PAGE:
Entry #79

“Oct 20 – Philippines invaded landing made at Leyte Island, this will probably be our destination.”

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Alright so as mentioned in the previous entry , Mike is on his way to the Philippines. In that entry I mentioned how the Philippines is one of the most important locations of the war. I mentioned how I explained this in a past entry, and would not re – explain it for a few more. Well I decided I might as well explain it in this entry, as what Mike wrote does not directly have to do with him, as he is not there yet. This entry is going to go very off course, as not everything will directly pertain to what Mike wrote. So if you’re not interested I would suggest to stop reading. It is also going to be very long, so thank you if you actually decide to stay and read it all.

Mike starts this entry off by writing “Philippines invaded landing made at Leyte Island”. This is a perfect time for me to talk about the Philippines. I am going to try and go into more detail , as when I previously explained all this in Entry #60, it was not to a great extent.

The day Mike wrote this was on Friday , October 20th , 1944. As he wrote , the Philippines were invaded. This is historically accurate, as this initiated the Philippines Campaign.

 

The above images should hopefully give you a better idea of where the Philippines are on a world scale. Before I get into the entry further and the significance of this geographical area, I am going to address “Leyte Island”.

LeyteVeryZoomedOutView(2)

A heavily zoomed out view of Leyte Island, which is in the Philippines. The highlighted red area, is a general range of where Mike most likely would’ve been at the time of writing this.

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A more zoomed in view of the Philippines. The red marker is Leyte Island.

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A heavily zoomed in view of Leyte Island. It spans from Maasin City at the bottom to Laoang at the top.

Hopefully those three images give you a better idea of where Mike actually was at the time of writing this and where he is headed. So now that that’s out of the way, we can get into the historical significance of the Philippines.

As previously mentioned, allied forces invaded the Philippines, which kick-started the Philippines campaign. Prior to this day in 1944, the Japanese had full control of all the Philippines , which they took over in 1942. Which is known as the Japanese occupation of the Philippines. The reason the Japanese invaded and took over the Philippines in the first place is relatively straight-forward. Their government at the time was heavily imperialistic , basically meaning Japan’s main goal at the time was to take over other countries through the use of militaristic force. Gaining them a multitude of personal resources, ranging from money, to land, to food, etc. In the context of WWII this would give them a much better position to attack the allied forces from, as the Philippines was in warm water, which helped with having a Navy. It is also fairly close to Papua New Guinea and Australia, which were major allied territories during the war. This strategically benefited the Japanese in terms of naval and aircraft warfare. If the allied forces lost this campaign, it could have lead to the axis powers winning the war, but that’s a debate for another time. In summary, it was a very important location, which lead to the defeat of the Japanese and essentially the end of the war.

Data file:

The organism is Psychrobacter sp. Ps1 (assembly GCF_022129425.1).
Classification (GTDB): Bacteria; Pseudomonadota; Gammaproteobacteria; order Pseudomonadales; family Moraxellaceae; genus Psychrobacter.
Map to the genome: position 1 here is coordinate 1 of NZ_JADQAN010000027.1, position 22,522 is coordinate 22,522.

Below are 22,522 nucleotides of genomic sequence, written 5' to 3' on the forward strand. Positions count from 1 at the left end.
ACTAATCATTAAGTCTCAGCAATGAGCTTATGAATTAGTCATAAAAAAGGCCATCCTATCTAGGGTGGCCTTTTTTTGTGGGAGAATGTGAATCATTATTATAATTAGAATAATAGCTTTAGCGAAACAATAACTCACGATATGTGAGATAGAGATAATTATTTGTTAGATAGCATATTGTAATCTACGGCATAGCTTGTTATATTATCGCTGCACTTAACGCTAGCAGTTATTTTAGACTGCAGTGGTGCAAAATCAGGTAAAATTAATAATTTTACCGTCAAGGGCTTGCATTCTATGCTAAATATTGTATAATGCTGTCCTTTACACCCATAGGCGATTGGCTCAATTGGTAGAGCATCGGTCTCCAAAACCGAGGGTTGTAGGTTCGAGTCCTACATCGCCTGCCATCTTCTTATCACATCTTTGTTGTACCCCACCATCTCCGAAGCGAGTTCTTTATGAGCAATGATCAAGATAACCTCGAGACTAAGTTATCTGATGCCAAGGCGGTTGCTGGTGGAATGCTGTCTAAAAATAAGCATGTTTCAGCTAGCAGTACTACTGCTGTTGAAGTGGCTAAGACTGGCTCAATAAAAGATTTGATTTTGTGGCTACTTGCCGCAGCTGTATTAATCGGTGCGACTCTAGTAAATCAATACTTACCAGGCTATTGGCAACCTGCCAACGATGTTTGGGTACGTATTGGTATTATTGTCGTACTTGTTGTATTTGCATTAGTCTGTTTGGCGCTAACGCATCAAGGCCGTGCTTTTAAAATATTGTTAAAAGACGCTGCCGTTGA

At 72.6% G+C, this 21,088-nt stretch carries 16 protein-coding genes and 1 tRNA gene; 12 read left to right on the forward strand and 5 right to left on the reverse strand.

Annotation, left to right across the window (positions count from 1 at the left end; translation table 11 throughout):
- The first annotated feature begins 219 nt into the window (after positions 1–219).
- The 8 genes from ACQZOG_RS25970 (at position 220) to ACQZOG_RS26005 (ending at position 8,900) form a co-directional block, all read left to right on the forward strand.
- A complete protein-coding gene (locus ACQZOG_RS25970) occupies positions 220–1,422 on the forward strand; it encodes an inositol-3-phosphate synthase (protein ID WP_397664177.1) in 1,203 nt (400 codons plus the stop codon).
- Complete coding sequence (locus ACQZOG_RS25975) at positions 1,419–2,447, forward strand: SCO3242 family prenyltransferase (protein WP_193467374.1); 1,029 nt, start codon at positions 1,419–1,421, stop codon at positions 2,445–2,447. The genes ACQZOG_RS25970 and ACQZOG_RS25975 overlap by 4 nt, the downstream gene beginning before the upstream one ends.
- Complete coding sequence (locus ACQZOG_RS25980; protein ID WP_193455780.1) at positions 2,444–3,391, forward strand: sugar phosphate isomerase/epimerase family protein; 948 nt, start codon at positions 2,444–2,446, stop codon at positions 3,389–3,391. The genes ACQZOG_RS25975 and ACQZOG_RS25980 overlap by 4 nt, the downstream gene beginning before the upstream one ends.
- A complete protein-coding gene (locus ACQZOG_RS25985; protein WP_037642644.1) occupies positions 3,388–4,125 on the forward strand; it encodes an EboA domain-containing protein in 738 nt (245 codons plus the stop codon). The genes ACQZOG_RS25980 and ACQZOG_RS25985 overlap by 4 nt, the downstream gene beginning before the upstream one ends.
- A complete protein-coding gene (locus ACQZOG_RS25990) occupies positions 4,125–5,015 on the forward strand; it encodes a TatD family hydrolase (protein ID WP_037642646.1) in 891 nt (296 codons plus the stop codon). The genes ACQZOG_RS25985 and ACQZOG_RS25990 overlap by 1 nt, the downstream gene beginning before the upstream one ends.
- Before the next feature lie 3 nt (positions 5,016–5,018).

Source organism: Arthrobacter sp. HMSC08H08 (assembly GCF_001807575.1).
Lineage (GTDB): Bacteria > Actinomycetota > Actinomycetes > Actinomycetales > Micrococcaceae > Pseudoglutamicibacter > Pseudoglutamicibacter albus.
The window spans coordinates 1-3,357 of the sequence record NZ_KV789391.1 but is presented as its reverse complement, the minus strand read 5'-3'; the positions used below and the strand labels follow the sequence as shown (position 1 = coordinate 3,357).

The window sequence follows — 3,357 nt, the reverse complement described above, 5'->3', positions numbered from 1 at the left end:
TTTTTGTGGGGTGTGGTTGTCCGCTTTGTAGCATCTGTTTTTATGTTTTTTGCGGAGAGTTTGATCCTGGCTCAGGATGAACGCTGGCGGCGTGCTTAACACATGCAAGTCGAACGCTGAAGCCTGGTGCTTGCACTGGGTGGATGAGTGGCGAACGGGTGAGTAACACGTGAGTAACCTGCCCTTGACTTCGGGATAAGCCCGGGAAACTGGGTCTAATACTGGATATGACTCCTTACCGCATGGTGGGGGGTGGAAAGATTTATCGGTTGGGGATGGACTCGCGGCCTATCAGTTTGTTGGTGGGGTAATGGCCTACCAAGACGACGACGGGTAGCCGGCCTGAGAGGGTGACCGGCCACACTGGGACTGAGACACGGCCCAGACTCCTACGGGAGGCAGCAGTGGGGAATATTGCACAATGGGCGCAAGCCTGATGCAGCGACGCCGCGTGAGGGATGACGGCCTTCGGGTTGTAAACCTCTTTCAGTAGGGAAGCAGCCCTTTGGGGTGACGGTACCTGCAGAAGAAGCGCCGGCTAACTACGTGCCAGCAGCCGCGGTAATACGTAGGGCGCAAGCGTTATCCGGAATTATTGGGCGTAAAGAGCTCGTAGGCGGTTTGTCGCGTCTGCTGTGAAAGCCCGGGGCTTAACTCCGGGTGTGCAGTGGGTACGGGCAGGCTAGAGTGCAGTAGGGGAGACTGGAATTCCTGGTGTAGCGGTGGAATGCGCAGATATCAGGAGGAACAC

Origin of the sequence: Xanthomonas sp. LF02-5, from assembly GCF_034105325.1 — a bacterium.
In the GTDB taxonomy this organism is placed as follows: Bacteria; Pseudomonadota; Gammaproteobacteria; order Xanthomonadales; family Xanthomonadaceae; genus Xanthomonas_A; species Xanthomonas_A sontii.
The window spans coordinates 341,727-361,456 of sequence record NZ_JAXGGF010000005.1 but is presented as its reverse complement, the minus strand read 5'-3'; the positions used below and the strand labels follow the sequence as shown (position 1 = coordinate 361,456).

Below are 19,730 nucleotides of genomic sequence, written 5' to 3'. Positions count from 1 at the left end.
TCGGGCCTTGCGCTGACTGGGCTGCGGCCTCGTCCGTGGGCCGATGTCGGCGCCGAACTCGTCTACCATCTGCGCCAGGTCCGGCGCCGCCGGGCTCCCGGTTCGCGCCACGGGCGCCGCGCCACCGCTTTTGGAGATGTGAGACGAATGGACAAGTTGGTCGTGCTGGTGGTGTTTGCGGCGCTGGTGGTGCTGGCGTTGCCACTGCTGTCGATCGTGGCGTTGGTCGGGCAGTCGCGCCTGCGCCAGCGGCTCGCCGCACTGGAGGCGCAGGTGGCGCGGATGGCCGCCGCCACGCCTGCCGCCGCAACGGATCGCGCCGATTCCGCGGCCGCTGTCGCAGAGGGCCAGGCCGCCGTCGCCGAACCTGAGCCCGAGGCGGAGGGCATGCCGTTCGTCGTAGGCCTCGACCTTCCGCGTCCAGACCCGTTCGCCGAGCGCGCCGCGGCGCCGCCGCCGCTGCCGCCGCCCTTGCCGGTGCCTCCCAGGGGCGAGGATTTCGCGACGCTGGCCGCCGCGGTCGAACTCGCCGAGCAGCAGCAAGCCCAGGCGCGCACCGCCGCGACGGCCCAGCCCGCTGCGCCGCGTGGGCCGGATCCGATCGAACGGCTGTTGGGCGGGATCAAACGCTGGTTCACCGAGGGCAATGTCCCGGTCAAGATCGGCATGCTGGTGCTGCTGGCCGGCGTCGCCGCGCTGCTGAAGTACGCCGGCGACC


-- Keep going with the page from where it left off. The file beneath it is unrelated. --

The Philippines were invaded through “Leyte Island” , which Mike mentioned in this entry.

McArthurLandingOfPhilippines

General Douglas MacArthur (United States Army) and President Osmeña (4th President of the Philippines) alongside other members of the military landing on Leyte Island, October 20th 1944.

This officially became known as the Battle of Leyte, which started when the U.S. Sixth Army entered onto the island through the use of our Navy and Army – Airforce. On this day the Sixth Army was comprised of nine standard Infantry Divisions , one Battalion of Rangers (special forces) , one Cavalry Division, one Airborne Division, and one Armored Group. The Sixth Army was assisted by several U.S. and Australian Naval Fleets, alongside several squadrons of aircraft’s. The Sixth Army was the main group that initiated this invasion ; other Army formations joined in later on such as the Eight Army. We were also assisted by several groups of Filipino guerrillas. So as you can see this was a very large, coordinated invasion of Leyte Island, which was our gateway into the rest of the Philippines. If you would like to know more about the exact events that took place this day or any further information about it, please feel free to click on the hyperlinks I provided.

Mike finishes off this entry by writing this will probably be our destination.” I will not spoil too much but let’s just say he was correct.

Thank you so much if you made it this far. I know this entry was a little different, as I went pretty of course. This entry marks a key one in the journal, as it kind of sets up the rest of it, in terms of what he will right about. Which is the reason I felt the need to explain the importance of this day and the Philippines in much broader terms. If you are confused about anything feel free to leave a comment or click on any of the specific hyperlinks I provided.


The map images of the Philippines and Leyte Island are from Google Maps.

Entry #60 , where I went into additional detail about the Philippines.

The image of General Douglas MacArthur, President Osmeña, and other members of the military landing on Leyte Island.